Amongst the many things I’ve wished to post here, has been the relatively recent experience for me of the computer game ‘Dear Esther’. While unimpressive as a game, it is one of the finest pieces of art I have seen in a great while. Truly, I would just classify it as art, for thinking it is a game would make it seem… more interactive than it really is. I do believe that future simulacrums will develop upon that side of this game, but this one didn’t. It is, however, truly fine enough without that side.
Now, to the ‘game’ itself: you are representing someone who is one of the Outer Hebrides islands, and who went there out of his own volition for some reason. Now, I am not entirely sure what the reason is (I have two theories based on the events in the game) but it seems valid enough. To get to the end-point, you run through this island (which I presume is one amongst the Outer and not the Inner Hebrides) and discover pieces of your, the island’s, the world’s, and your beloved’s history, and stretch the limits of your disbelief as well.
All of this “action” (no actual action in this piece of work, just moving around and discovering the world) leads you to a conclusion, but many of the steps on the way are laden by interesting quotes and comments that come from a variety of sources, although in a similar style. But what a style! Truly good and well written they are!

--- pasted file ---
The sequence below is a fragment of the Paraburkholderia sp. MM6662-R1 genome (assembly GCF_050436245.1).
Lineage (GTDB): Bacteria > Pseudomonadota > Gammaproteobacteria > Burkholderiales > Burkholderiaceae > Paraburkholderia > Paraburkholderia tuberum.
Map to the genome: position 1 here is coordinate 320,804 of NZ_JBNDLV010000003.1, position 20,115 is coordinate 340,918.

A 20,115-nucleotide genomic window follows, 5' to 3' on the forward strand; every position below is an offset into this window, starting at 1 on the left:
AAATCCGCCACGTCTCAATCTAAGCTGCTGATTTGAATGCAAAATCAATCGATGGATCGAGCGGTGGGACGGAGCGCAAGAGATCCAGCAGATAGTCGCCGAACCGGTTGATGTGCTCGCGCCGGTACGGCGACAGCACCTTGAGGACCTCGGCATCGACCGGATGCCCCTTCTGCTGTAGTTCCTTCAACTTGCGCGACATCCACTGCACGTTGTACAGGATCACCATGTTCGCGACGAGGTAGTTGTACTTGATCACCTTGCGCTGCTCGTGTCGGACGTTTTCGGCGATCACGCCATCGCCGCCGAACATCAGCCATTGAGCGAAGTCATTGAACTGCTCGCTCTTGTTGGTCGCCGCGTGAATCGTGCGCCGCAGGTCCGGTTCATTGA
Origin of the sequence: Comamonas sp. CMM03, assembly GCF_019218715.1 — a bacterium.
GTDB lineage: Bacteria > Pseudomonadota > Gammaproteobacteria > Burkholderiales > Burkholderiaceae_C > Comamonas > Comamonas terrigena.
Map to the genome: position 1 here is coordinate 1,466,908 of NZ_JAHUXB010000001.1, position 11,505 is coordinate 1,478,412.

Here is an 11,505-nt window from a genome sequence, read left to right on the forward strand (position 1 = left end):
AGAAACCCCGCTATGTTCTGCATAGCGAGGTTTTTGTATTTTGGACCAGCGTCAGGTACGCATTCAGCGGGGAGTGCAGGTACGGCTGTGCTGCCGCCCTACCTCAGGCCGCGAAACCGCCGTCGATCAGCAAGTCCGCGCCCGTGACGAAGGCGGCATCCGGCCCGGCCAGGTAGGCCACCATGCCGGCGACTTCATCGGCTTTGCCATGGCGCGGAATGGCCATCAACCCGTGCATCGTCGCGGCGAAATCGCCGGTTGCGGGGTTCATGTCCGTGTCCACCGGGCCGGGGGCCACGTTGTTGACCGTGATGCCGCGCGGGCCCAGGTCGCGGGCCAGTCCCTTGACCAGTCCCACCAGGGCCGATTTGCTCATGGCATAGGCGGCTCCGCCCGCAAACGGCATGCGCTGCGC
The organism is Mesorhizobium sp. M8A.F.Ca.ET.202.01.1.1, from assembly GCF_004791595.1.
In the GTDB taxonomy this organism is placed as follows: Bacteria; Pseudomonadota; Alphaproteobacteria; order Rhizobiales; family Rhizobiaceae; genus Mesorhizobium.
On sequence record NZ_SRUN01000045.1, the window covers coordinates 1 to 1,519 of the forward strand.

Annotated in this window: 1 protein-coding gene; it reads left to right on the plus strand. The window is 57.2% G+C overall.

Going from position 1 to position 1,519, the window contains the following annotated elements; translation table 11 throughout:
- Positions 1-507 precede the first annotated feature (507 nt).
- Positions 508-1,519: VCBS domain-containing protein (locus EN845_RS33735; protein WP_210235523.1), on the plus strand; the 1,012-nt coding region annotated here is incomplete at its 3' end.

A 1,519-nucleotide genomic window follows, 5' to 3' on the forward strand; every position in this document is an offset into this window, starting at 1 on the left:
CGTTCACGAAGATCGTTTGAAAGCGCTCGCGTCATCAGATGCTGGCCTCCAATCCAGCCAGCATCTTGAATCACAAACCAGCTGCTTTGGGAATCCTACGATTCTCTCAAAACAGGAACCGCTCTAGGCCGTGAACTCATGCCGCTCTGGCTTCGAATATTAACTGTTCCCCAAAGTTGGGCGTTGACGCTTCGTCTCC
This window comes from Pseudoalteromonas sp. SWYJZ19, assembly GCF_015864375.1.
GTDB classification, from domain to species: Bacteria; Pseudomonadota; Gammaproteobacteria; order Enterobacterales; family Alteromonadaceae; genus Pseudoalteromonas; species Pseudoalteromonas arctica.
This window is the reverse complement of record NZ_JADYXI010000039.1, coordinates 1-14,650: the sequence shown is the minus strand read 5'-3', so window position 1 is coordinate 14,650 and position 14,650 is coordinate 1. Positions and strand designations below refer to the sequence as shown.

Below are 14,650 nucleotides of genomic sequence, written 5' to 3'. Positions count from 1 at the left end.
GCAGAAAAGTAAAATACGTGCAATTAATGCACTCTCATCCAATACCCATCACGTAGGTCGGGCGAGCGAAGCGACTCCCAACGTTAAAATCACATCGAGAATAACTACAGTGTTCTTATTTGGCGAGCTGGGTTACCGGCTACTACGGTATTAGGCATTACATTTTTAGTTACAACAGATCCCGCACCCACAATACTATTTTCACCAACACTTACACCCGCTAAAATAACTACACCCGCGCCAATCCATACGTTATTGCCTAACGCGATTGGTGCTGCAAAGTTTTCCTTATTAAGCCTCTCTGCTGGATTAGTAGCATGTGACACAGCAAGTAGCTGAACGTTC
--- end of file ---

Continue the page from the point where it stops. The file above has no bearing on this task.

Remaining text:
There is little else for me to say about ‘Dear Esther’ except that I heartily recommend anyone to try it. It won’t be for anyone, no, but it will be for a few people, certainly. And I would like to include two interesting quotes from the game (one of the binding pieces in this game which tie it all together, and confound you).
I believe you’ll be able to sense the strength of emotion present within these two short quotes.
“From here I can see my armada. I collected all the letters I’d ever meant to send to you, if I’d have ever made it to the mainland but had instead collected at the bottom of my rucksack, and I spread them out along the lost beach. Then I took each and every one and I folded them into boats. I folded you into the creases and then, as the sun was setting, I set the fleet to sail. Shattered into twenty-one pieces, I consigned you to the Atlantic, and I sat here until I’d watched all of you sink.”
“I’ve begun my voyage in a paper boat without a bottom; I will fly to the moon in it. I have been folded along a crease in time, a weakness in the sheet of life. Now, you’ve settled on the opposite side of the paper to me; I can see your traces in the ink that soaks through the fibre, the pulped vegetation. When we become waterlogged, and the cage disintegrates, we will intermingle. When this paper aeroplane leaves the cliff edge, and carves parallel vapour trails in the dark, we will come together.”